These meetings can either be virtual or in person, but either way, successful sales reps are going to be having them consistently, and this report will show you how they’re doing.
3 Monthly Sales Report Examples And Templates
To dig a bit deeper, we will also briefly introduce some monthly sales reports that can be of help. A month will provide a broader feeling of how your sales reps are performing in the long run, even though, as we mentioned earlier, it can be too long for you to implement correction to avoid missing out on opportunities before it is too late.
1) Sales cycle length report
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This monthly report is covering the totality of your reps’ sales funnel, from the opportunity to a closed deal. It will outline the performance of each rep and point out how good they are at closing deals, and how long it takes them to get there.
Visualizing these metrics will help you in determining the strengths and weaknesses of each individual, providing you with the information you need to respond accordingly.
2) Sales conversion report
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A sales report which is complementary to the previous one: you are able to see how effective your reps are at converting the leads into sealed deals, after hitting every step of the funnel to get there.
By analyzing each stage of this funnel, you have the opportunity to identify where an issue may occur and adress it, so as to increase your sales conversions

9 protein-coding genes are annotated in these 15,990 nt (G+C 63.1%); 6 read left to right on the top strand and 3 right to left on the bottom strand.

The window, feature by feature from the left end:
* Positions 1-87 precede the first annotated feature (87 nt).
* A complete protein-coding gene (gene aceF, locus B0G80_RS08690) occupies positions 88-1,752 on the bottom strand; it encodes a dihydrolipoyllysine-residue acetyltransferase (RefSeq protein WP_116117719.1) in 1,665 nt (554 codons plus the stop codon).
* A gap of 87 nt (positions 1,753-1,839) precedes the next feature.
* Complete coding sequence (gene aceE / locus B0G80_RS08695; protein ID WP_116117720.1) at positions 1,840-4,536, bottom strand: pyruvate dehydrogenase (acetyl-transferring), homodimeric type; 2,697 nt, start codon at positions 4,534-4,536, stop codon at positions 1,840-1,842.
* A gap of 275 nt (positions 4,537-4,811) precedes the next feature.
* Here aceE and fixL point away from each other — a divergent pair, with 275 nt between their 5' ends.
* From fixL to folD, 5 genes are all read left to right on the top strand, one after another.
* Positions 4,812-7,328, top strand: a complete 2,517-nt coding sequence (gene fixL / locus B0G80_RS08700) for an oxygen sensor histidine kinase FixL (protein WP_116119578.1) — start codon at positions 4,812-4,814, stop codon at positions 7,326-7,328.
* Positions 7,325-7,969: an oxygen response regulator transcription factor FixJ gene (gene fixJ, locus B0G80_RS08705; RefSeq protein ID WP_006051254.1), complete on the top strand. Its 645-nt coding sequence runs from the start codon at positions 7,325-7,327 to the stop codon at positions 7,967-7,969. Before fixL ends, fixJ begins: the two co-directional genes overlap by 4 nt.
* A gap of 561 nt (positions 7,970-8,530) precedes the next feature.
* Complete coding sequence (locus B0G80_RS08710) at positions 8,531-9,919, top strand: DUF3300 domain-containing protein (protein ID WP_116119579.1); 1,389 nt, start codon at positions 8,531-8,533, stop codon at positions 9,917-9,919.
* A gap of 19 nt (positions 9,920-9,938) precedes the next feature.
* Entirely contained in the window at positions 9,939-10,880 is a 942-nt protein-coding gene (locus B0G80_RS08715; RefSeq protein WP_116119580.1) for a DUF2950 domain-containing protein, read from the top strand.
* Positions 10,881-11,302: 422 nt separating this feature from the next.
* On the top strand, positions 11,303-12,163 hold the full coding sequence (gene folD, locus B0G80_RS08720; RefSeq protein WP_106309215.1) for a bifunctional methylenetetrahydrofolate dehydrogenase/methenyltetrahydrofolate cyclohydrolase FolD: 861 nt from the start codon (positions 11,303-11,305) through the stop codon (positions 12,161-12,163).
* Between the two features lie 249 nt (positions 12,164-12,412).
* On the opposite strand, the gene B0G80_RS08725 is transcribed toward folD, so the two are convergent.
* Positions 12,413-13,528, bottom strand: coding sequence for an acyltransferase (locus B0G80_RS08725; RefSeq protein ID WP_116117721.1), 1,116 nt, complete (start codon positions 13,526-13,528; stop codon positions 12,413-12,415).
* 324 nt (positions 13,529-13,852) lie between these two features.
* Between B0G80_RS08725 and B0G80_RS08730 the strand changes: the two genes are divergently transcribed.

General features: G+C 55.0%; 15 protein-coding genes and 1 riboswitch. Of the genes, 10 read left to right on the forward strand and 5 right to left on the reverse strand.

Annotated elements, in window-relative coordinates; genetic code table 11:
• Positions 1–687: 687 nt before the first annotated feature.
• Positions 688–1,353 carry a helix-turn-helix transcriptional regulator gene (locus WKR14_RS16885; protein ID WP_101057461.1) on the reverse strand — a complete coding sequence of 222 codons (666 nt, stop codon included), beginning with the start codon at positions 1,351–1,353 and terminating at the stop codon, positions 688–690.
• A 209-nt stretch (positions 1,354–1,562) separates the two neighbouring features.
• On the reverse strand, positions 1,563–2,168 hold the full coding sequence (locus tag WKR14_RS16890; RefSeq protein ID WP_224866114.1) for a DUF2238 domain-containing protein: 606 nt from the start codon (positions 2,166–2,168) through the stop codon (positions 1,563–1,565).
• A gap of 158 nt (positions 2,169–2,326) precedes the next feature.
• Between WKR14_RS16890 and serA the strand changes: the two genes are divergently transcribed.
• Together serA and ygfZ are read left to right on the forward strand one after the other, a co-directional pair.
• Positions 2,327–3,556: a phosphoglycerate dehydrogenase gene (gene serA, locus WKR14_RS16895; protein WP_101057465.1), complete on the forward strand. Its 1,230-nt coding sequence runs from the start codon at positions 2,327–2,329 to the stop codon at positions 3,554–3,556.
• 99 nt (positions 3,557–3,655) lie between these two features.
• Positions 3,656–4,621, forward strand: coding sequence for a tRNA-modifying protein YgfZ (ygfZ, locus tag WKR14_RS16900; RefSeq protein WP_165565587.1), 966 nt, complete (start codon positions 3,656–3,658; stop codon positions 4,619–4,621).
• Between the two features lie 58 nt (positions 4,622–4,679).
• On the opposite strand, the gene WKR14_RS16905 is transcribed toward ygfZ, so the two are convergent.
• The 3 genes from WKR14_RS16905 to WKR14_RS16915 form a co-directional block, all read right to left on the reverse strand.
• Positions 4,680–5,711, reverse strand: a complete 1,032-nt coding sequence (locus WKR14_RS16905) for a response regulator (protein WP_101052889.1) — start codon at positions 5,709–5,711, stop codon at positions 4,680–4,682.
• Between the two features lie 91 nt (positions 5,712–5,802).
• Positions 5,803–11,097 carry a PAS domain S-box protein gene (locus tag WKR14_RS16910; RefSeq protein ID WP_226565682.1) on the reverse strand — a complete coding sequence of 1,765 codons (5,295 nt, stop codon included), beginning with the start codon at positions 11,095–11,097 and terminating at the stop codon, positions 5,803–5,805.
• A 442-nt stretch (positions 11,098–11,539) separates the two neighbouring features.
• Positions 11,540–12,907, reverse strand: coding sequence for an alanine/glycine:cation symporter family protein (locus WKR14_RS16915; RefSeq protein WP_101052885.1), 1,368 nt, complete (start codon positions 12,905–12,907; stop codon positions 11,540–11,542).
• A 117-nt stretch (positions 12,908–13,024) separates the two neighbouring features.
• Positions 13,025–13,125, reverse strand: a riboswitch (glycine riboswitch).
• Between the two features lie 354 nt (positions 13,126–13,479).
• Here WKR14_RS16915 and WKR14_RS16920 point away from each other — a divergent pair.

3) Sales performance report
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As a final sales report example, we chose one that displays are broad overview of your performance, combining a lot of different KPIs – which is useful if you decide to create a monthly report. The one displayed here however goes further, as it shows data over one year; but you can take data just over one month.
From the number of customers you have acquired during that timespan to the costs it takes to get them, from the average revenue each of them brings you to the lifetime value they have, it provides you with an at-a-glance information too quickly see if your teams are meeting their goals.
Which Reports Will You Use?
In this blog post, we outlined:
- That daily and/or weekly sales reports are crucial, as they allow you to work hard with intention and awareness
- Examples of daily, weekly and monthly sales report KPIs that you can use with your sales team
As we’ve said in other posts, it’s important not to overwhelm yourself with new business processes all at once. Instead, choose the KPIs that you think will be the most useful for you and your team, and implement those. Then, after a month or more of using those reports, you can add on to your reporting – or keep it where it is. For more reports, you can have a look at our previous article on sales graphs and charts about it and find some more inspiration!